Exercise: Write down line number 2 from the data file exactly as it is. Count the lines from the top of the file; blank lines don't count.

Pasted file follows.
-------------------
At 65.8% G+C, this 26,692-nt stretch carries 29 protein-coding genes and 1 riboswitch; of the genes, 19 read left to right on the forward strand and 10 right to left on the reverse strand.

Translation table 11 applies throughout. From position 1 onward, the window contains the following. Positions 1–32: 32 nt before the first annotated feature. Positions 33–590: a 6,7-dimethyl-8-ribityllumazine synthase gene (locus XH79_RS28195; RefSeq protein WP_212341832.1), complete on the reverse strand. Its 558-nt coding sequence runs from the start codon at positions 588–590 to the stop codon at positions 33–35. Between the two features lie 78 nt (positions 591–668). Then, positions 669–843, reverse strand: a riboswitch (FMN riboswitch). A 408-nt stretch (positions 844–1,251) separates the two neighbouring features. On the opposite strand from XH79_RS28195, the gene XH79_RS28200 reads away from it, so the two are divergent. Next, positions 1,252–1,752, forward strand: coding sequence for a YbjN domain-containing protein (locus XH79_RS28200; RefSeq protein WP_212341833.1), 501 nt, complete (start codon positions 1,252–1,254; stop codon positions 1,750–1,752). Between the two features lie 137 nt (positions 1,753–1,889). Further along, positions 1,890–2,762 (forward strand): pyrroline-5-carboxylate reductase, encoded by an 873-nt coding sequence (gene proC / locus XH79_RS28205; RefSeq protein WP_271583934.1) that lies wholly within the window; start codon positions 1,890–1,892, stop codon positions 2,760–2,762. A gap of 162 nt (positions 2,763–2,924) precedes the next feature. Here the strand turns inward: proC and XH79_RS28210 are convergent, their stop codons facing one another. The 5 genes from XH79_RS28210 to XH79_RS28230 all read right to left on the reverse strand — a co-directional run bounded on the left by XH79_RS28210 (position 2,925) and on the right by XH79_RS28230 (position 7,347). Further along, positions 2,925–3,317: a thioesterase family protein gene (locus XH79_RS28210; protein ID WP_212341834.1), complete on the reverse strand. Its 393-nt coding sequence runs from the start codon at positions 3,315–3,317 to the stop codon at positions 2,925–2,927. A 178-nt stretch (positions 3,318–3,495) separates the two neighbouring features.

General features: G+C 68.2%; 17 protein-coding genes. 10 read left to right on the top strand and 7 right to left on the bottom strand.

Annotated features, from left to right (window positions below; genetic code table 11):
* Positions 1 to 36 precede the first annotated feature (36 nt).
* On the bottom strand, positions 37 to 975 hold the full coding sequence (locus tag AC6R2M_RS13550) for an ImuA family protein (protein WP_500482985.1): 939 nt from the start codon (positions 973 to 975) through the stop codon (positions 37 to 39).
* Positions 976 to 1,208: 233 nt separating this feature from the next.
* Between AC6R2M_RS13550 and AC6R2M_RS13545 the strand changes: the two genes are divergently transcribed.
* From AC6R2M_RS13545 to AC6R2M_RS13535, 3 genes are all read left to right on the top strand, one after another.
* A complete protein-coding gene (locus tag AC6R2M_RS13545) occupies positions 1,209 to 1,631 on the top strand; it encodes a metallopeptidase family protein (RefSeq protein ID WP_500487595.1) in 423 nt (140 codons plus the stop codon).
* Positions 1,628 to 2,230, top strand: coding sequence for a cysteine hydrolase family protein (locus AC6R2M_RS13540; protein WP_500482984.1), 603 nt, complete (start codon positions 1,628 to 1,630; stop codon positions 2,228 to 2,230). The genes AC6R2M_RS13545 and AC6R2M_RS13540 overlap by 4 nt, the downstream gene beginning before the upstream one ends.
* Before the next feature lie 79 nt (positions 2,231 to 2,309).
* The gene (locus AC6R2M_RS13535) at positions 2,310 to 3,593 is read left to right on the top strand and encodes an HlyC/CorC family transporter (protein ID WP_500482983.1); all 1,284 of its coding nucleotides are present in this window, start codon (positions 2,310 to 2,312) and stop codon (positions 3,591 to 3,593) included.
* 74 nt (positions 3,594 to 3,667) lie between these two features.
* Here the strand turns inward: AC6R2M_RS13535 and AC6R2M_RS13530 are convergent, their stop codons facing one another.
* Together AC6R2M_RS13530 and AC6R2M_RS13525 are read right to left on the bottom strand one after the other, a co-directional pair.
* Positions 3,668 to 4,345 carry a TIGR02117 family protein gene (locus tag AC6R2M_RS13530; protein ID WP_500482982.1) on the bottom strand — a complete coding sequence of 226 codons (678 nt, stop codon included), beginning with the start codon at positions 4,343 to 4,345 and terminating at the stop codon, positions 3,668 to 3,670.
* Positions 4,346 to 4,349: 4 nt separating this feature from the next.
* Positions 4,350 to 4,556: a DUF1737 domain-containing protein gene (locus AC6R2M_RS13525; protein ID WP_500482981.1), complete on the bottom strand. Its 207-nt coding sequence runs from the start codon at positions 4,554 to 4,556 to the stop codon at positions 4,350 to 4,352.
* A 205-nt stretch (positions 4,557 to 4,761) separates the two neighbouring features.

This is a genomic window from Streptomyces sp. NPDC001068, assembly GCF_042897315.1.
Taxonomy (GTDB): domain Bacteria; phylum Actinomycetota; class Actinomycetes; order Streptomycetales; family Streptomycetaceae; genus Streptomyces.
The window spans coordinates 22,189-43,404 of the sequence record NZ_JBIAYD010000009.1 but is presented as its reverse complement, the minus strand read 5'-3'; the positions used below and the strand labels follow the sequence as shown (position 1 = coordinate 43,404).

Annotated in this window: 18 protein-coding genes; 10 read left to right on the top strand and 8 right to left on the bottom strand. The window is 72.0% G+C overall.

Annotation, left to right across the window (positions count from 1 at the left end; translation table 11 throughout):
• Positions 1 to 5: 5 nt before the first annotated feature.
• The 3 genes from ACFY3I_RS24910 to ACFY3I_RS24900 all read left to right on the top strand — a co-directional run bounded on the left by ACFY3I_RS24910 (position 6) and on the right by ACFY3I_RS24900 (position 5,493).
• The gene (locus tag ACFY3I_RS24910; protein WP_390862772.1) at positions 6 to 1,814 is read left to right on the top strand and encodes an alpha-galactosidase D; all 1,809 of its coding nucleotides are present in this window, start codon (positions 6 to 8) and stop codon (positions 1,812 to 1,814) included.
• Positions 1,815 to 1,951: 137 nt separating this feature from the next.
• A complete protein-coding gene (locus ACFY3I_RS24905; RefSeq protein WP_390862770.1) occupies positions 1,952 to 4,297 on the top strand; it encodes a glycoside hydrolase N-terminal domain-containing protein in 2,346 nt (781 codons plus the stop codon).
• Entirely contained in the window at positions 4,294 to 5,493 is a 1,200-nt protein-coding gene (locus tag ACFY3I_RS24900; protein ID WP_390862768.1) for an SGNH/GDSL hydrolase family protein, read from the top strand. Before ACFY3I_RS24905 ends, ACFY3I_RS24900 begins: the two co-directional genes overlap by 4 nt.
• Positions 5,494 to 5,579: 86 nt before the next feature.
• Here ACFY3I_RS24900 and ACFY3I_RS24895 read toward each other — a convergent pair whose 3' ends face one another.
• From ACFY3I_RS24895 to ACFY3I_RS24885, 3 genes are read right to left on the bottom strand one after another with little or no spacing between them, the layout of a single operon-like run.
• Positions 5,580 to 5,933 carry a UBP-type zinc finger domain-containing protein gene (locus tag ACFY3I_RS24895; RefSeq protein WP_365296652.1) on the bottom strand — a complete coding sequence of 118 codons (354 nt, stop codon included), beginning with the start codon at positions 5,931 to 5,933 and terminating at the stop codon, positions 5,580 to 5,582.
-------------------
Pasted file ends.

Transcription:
Translation table 11 applies throughout. From position 1 onward, the window contains the following. Positions 1–32: 32 nt before the first annotated feature. Positions 33–590: a 6,7-dimethyl-8-ribityllumazine synthase gene (locus XH79_RS28195; RefSeq protein WP_212341832.1), complete on the reverse strand. Its 558-nt coding sequence runs from the start codon at positions 588–590 to the stop codon at positions 33–35. Between the two features lie 78 nt (positions 591–668). Then, positions 669–843, reverse strand: a riboswitch (FMN riboswitch). A 408-nt stretch (positions 844–1,251) separates the two neighbouring features. On the opposite strand from XH79_RS28195, the gene XH79_RS28200 reads away from it, so the two are divergent. Next, positions 1,252–1,752, forward strand: coding sequence for a YbjN domain-containing protein (locus XH79_RS28200; RefSeq protein WP_212341833.1), 501 nt, complete (start codon positions 1,252–1,254; stop codon positions 1,750–1,752). Between the two features lie 137 nt (positions 1,753–1,889). Further along, positions 1,890–2,762 (forward strand): pyrroline-5-carboxylate reductase, encoded by an 873-nt coding sequence (gene proC / locus XH79_RS28205; RefSeq protein WP_271583934.1) that lies wholly within the window; start codon positions 1,890–1,892, stop codon positions 2,760–2,762. A gap of 162 nt (positions 2,763–2,924) precedes the next feature. Here the strand turns inward: proC and XH79_RS28210 are convergent, their stop codons facing one another. The 5 genes from XH79_RS28210 to XH79_RS28230 all read right to left on the reverse strand — a co-directional run bounded on the left by XH79_RS28210 (position 2,925) and on the right by XH79_RS28230 (position 7,347). Further along, positions 2,925–3,317: a thioesterase family protein gene (locus XH79_RS28210; protein ID WP_212341834.1), complete on the reverse strand. Its 393-nt coding sequence runs from the start codon at positions 3,315–3,317 to the stop codon at positions 2,925–2,927. A 178-nt stretch (positions 3,318–3,495) separates the two neighbouring features.